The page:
An additional component of the present invention is an ink pump assembly that includes an ink intake, ink outlet, and a control input. The ink pump assembly sends ink through an ink supply line to a fill gun that uses a fill needle that may be positioned to direct ink into an empty ink jet cartridge. The fill gun also includes a handle that is connected to the fill needle. A fill trigger switch or start switch is also preferably located on the handle. The fill trigger switch applies a control signal to the control input that causes the pump motor to activate the pump assembly and begin sending ink to the fill gun. Ink flows to the fill gun and into the ink jet cartridge through the properly positioned fill needle until a timer removes the control signal from the control input after a specified period of operation has elapsed. The flow of ink can also be stopped by a kill switch located on the fill gun that, when activated, produces a signal that is applied to turn off the ink pump. Once the ink jet cartridge has been re-filled with ink, air bubbles that may have formed in the ink may be removed from the cartridge by applying a vacuum at the vacuum sealing element of the recovery station.
The ink pump assembly can be mounted in the interior of a housing that is also included in the ink jet cartridge refurbishing system of the present invention. The housing may also provide a supporting surface for one or more cradle attachment arrangements described above and for a fill gun holster that holds the fill gun when not in use. The fill gun holster also may serve to collect any excess ink flowing from the fill needle when the fill gun is in a holstered position.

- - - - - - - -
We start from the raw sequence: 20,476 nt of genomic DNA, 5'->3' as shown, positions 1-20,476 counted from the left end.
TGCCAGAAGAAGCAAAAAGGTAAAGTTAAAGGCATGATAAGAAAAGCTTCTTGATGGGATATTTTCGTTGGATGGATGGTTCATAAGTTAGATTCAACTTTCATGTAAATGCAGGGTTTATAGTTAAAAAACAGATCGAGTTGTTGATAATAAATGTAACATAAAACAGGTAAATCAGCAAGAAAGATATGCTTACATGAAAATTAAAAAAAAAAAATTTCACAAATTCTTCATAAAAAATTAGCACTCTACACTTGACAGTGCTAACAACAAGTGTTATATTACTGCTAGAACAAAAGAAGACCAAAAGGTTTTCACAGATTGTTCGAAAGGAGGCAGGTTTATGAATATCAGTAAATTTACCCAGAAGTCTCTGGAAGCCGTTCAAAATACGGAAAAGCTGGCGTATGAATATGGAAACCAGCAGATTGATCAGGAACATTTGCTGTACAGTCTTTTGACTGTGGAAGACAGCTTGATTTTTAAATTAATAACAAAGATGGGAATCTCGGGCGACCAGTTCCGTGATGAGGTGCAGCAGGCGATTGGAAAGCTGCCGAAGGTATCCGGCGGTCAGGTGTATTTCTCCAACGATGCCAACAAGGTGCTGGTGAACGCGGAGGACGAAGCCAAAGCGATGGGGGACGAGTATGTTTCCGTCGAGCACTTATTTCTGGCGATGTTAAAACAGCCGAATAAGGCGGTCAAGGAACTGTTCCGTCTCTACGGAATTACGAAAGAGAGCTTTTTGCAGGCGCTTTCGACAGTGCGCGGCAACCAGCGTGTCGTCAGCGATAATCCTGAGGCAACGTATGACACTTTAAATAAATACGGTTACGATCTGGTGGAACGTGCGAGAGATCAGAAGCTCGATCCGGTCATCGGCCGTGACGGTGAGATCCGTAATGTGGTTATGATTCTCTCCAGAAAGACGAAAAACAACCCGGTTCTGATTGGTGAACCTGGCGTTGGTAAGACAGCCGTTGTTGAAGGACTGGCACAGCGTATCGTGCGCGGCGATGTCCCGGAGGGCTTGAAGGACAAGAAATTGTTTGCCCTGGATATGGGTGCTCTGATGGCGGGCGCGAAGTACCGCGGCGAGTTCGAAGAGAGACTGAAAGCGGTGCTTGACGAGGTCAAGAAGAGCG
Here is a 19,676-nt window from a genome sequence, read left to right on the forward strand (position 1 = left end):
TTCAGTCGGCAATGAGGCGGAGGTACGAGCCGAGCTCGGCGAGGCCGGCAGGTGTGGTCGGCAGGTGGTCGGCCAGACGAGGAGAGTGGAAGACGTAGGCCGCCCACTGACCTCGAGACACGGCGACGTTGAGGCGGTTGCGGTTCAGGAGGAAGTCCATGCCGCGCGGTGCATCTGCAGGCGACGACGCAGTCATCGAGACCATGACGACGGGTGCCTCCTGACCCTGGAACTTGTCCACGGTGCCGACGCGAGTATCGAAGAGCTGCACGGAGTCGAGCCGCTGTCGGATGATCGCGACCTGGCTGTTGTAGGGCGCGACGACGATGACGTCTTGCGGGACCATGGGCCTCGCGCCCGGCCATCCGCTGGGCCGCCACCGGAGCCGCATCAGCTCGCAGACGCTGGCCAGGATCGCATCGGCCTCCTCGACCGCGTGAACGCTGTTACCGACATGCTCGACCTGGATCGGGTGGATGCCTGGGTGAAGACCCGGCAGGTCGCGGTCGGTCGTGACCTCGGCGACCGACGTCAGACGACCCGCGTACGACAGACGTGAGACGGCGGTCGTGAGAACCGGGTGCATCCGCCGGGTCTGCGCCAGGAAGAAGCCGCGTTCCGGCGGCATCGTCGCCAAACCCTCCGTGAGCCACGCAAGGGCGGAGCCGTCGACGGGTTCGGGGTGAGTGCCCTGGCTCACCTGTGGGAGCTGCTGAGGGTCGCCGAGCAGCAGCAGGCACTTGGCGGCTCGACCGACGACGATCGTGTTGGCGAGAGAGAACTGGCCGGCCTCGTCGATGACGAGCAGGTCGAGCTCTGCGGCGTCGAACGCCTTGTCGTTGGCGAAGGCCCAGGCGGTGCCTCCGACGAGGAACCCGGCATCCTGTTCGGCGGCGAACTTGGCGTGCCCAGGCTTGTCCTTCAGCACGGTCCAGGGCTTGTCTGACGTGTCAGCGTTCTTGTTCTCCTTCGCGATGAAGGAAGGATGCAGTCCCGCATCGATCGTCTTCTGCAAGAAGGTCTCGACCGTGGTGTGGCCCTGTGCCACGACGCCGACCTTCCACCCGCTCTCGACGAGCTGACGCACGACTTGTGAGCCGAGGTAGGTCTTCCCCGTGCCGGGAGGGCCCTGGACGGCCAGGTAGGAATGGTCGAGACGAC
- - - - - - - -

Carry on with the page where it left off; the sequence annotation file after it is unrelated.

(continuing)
These and other objects, advantages, and features of the invention will be apparent from the following description of the preferred embodiments, considered along with the accompanying drawings.
Front panel 202 of housing 201 includes two different stations for performing refurbishing operations on ink jet cartridges. The illustrated form of the invention includes a cradle attachment arrangement shown at reference numeral 208, which can function as a recovery station for a variety of ink jet cartridges or a pressure equalization station, and a separate clean/fill station shown at reference numeral 205. Each of these stations operate using at least one vacuum connection. The required vacuum is supplied from a respective vacuum fitting 206, 207, or 209 in front panel 202 through a respective vacuum hose 218, 219, or 220. As will be discussed below with reference to
Interchangeable cradle attachment arrangement 208 and fill gun 210 included in system 200, allow the system to refurbish substantially any type of ink jet cartridge. The specific refurbishment process varies from one cartridge to another, however, the system is designed to accommodate each process step. In some cartridges, it is necessary or desirable to completely remove any ink remaining in the cartridge or the remnants of any cleaning material that may have been injected in the cartridge. Ink or other liquid remnant removal may be accomplished in a cartridge by using cradle attachment arrangement 208 as a recovery station adapted for the particular cartridge. The cartridge is inserted into a cradle associated with cradle attachment arrangement 208 and then a vacuum is applied to withdraw the desired fluid from the cartridge. Other types of cartridges require a vacuum to be applied at a particular top opening in order to equalize the pressure in the cartridge and allow it to function properly. This pressure equalization may be accomplished using a pressure equalization cradle with cradle attachment arrangement 208. Still other types of cartridges may be cleaned and filled in a single step in system 200 using clean/fill station 205 as will be described below.